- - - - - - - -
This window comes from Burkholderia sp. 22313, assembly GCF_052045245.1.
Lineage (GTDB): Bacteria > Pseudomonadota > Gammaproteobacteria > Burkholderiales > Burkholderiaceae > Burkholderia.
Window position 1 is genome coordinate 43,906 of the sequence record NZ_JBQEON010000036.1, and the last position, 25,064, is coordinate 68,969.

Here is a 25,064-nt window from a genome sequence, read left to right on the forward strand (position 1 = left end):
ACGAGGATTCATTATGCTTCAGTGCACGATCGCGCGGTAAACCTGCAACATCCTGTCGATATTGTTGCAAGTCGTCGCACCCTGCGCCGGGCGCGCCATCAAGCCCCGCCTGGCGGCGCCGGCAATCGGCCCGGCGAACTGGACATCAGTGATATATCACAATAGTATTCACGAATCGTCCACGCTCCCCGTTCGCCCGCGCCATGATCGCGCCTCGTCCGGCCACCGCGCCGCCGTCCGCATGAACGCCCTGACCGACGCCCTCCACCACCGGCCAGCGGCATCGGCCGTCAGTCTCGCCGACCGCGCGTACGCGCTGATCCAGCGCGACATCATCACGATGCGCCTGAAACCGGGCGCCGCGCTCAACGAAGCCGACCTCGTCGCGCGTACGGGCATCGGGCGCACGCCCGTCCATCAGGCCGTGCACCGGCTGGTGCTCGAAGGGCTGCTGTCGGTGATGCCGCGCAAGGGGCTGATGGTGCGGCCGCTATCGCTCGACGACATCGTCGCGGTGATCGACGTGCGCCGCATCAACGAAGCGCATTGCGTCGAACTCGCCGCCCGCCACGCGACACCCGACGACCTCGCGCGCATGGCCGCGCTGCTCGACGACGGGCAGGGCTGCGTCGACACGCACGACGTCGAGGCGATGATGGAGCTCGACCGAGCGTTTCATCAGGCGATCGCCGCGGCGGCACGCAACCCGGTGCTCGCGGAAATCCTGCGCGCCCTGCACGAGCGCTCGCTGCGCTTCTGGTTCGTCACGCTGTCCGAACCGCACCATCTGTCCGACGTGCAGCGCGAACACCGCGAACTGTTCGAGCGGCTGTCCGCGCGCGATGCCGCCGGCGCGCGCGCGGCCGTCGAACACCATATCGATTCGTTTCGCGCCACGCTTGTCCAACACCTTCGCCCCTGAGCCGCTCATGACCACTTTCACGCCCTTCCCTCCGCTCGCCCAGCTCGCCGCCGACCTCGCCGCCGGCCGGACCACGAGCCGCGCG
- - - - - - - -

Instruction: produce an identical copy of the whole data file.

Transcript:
This window comes from Burkholderia sp. 22313, assembly GCF_052045245.1.
Lineage (GTDB): Bacteria > Pseudomonadota > Gammaproteobacteria > Burkholderiales > Burkholderiaceae > Burkholderia.
Window position 1 is genome coordinate 43,906 of the sequence record NZ_JBQEON010000036.1, and the last position, 25,064, is coordinate 68,969.

Here is a 25,064-nt window from a genome sequence, read left to right on the forward strand (position 1 = left end):
ACGAGGATTCATTATGCTTCAGTGCACGATCGCGCGGTAAACCTGCAACATCCTGTCGATATTGTTGCAAGTCGTCGCACCCTGCGCCGGGCGCGCCATCAAGCCCCGCCTGGCGGCGCCGGCAATCGGCCCGGCGAACTGGACATCAGTGATATATCACAATAGTATTCACGAATCGTCCACGCTCCCCGTTCGCCCGCGCCATGATCGCGCCTCGTCCGGCCACCGCGCCGCCGTCCGCATGAACGCCCTGACCGACGCCCTCCACCACCGGCCAGCGGCATCGGCCGTCAGTCTCGCCGACCGCGCGTACGCGCTGATCCAGCGCGACATCATCACGATGCGCCTGAAACCGGGCGCCGCGCTCAACGAAGCCGACCTCGTCGCGCGTACGGGCATCGGGCGCACGCCCGTCCATCAGGCCGTGCACCGGCTGGTGCTCGAAGGGCTGCTGTCGGTGATGCCGCGCAAGGGGCTGATGGTGCGGCCGCTATCGCTCGACGACATCGTCGCGGTGATCGACGTGCGCCGCATCAACGAAGCGCATTGCGTCGAACTCGCCGCCCGCCACGCGACACCCGACGACCTCGCGCGCATGGCCGCGCTGCTCGACGACGGGCAGGGCTGCGTCGACACGCACGACGTCGAGGCGATGATGGAGCTCGACCGAGCGTTTCATCAGGCGATCGCCGCGGCGGCACGCAACCCGGTGCTCGCGGAAATCCTGCGCGCCCTGCACGAGCGCTCGCTGCGCTTCTGGTTCGTCACGCTGTCCGAACCGCACCATCTGTCCGACGTGCAGCGCGAACACCGCGAACTGTTCGAGCGGCTGTCCGCGCGCGATGCCGCCGGCGCGCGCGCGGCCGTCGAACACCATATCGATTCGTTTCGCGCCACGCTTGTCCAACACCTTCGCCCCTGAGCCGCTCATGACCACTTTCACGCCCTTCCCTCCGCTCGCCCAGCTCGCCGCCGACCTCGCCGCCGGCCGGACCACGAGCCGCGCG